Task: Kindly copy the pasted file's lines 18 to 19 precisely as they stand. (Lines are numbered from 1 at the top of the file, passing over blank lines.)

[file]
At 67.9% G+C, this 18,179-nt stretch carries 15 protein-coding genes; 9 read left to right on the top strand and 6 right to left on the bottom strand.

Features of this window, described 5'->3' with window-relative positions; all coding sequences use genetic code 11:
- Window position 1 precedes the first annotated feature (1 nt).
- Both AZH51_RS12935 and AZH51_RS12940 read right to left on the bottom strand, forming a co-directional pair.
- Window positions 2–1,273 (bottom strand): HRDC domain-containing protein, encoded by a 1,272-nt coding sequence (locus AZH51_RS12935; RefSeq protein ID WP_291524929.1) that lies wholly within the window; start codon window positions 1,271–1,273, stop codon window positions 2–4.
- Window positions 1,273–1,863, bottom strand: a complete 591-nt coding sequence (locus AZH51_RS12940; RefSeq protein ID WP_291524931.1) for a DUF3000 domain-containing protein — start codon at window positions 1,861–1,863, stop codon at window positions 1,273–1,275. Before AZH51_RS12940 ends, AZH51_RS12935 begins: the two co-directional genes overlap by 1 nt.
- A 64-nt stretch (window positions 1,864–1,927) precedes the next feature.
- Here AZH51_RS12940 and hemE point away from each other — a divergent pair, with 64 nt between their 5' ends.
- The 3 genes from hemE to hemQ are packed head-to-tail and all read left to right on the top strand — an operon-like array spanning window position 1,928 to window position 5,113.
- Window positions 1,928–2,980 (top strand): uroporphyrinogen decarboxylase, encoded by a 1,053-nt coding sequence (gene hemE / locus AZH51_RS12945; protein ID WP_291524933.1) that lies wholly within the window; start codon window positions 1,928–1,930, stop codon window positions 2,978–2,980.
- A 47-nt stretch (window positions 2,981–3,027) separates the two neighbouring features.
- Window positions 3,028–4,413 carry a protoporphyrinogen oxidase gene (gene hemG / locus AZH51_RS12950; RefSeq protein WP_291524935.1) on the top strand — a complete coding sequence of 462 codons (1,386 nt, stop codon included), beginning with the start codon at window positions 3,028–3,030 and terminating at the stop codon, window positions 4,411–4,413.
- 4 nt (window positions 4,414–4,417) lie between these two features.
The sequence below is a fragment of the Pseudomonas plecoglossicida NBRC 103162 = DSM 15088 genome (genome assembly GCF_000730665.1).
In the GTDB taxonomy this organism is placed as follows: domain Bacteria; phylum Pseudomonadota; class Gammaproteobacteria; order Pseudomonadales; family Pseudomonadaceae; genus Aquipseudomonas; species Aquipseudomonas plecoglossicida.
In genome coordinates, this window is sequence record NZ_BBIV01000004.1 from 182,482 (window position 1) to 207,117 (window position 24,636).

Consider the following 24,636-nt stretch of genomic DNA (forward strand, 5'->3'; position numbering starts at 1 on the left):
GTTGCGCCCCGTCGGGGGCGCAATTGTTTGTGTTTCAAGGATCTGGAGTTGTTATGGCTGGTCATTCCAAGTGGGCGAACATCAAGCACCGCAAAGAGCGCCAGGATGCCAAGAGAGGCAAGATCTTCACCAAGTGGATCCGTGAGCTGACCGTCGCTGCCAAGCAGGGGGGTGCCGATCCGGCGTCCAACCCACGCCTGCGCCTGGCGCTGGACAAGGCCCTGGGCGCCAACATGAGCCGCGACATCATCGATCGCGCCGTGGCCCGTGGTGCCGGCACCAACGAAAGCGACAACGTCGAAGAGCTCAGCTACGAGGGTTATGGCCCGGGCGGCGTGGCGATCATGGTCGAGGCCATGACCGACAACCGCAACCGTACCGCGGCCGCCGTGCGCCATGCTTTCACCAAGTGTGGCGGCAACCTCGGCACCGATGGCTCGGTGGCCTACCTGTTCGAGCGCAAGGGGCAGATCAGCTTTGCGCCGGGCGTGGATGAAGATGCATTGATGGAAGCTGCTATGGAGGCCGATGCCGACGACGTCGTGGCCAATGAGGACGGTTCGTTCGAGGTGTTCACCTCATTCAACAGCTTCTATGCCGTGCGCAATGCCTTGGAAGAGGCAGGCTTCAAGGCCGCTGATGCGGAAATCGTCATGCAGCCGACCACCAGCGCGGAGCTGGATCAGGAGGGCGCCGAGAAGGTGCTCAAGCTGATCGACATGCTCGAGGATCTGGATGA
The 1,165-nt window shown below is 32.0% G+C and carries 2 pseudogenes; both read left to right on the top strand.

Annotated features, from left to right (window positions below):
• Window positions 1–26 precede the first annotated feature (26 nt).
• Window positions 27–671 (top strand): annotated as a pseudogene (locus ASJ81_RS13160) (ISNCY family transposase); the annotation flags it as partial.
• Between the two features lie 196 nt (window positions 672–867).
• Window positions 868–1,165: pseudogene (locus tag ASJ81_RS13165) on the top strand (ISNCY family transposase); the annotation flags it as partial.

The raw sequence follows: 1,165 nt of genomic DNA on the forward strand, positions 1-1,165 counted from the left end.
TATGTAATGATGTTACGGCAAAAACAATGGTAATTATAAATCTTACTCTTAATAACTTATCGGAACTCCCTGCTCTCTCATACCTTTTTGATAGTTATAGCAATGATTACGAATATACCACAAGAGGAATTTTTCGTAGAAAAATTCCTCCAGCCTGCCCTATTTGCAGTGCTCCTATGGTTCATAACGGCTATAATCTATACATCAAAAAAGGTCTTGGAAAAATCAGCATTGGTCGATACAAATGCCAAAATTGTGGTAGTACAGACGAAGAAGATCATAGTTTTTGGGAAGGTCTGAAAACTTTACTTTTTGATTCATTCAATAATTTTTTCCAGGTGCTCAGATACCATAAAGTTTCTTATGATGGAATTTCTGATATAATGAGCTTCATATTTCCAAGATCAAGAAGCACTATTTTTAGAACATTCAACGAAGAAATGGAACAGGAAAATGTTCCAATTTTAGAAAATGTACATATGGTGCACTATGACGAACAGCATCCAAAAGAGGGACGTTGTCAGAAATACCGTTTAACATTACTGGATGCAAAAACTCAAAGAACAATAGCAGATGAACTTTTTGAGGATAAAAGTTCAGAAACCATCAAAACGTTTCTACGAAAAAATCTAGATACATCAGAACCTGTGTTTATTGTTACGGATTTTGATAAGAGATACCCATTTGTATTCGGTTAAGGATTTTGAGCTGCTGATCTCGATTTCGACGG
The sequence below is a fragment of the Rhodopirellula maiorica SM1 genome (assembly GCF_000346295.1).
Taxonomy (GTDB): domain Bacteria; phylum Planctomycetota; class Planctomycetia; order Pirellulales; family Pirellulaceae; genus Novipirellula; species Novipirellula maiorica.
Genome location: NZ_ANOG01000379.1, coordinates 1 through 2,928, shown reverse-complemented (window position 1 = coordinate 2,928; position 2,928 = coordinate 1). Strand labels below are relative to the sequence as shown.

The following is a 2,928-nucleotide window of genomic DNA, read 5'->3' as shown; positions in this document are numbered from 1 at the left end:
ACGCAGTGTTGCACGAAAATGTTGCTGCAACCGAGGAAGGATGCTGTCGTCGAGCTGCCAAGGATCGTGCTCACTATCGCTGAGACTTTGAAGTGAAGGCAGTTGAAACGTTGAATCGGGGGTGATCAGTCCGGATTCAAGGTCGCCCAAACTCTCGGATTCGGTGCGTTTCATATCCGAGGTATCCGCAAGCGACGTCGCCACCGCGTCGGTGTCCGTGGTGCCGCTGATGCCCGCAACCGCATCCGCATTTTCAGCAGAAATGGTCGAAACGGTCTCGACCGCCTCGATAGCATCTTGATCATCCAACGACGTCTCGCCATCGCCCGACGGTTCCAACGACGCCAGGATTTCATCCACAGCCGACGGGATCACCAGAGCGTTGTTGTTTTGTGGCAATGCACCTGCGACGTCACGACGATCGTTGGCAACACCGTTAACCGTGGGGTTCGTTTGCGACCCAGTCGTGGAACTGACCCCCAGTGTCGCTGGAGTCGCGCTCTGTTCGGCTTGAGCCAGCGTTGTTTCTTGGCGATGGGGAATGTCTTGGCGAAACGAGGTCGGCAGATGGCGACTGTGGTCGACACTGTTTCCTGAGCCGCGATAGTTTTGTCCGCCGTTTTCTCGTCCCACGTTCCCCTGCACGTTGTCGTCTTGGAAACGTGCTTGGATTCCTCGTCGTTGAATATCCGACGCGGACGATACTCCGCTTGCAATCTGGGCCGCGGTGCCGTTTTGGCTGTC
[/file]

GTTGCGCCCCGTCGGGGGCGCAATTGTTTGTGTTTCAAGGATCTGGAGTTGTTATGGCTGGTCATTCCAAGTGGGCGAACATCAAGCACCGCAAAGAGCGCCAGGATGCCAAGAGAGGCAAGATCTTCACCAAGTGGATCCGTGAGCTGACCGTCGCTGCCAAGCAGGGGGGTGCCGATCCGGCGTCCAACCCACGCCTGCGCCTGGCGCTGGACAAGGCCCTGGGCGCCAACATGAGCCGCGACATCATCGATCGCGCCGTGGCCCGTGGTGCCGGCACCAACGAAAGCGACAACGTCGAAGAGCTCAGCTACGAGGGTTATGGCCCGGGCGGCGTGGCGATCATGGTCGAGGCCATGACCGACAACCGCAACCGTACCGCGGCCGCCGTGCGCCATGCTTTCACCAAGTGTGGCGGCAACCTCGGCACCGATGGCTCGGTGGCCTACCTGTTCGAGCGCAAGGGGCAGATCAGCTTTGCGCCGGGCGTGGATGAAGATGCATTGATGGAAGCTGCTATGGAGGCCGATGCCGACGACGTCGTGGCCAATGAGGACGGTTCGTTCGAGGTGTTCACCTCATTCAACAGCTTCTATGCCGTGCGCAATGCCTTGGAAGAGGCAGGCTTCAAGGCCGCTGATGCGGAAATCGTCATGCAGCCGACCACCAGCGCGGAGCTGGATCAGGAGGGCGCCGAGAAGGTGCTCAAGCTGATCGACATGCTCGAGGATCTGGATGA
The 1,165-nt window shown below is 32.0% G+C and carries 2 pseudogenes; both read left to right on the top strand.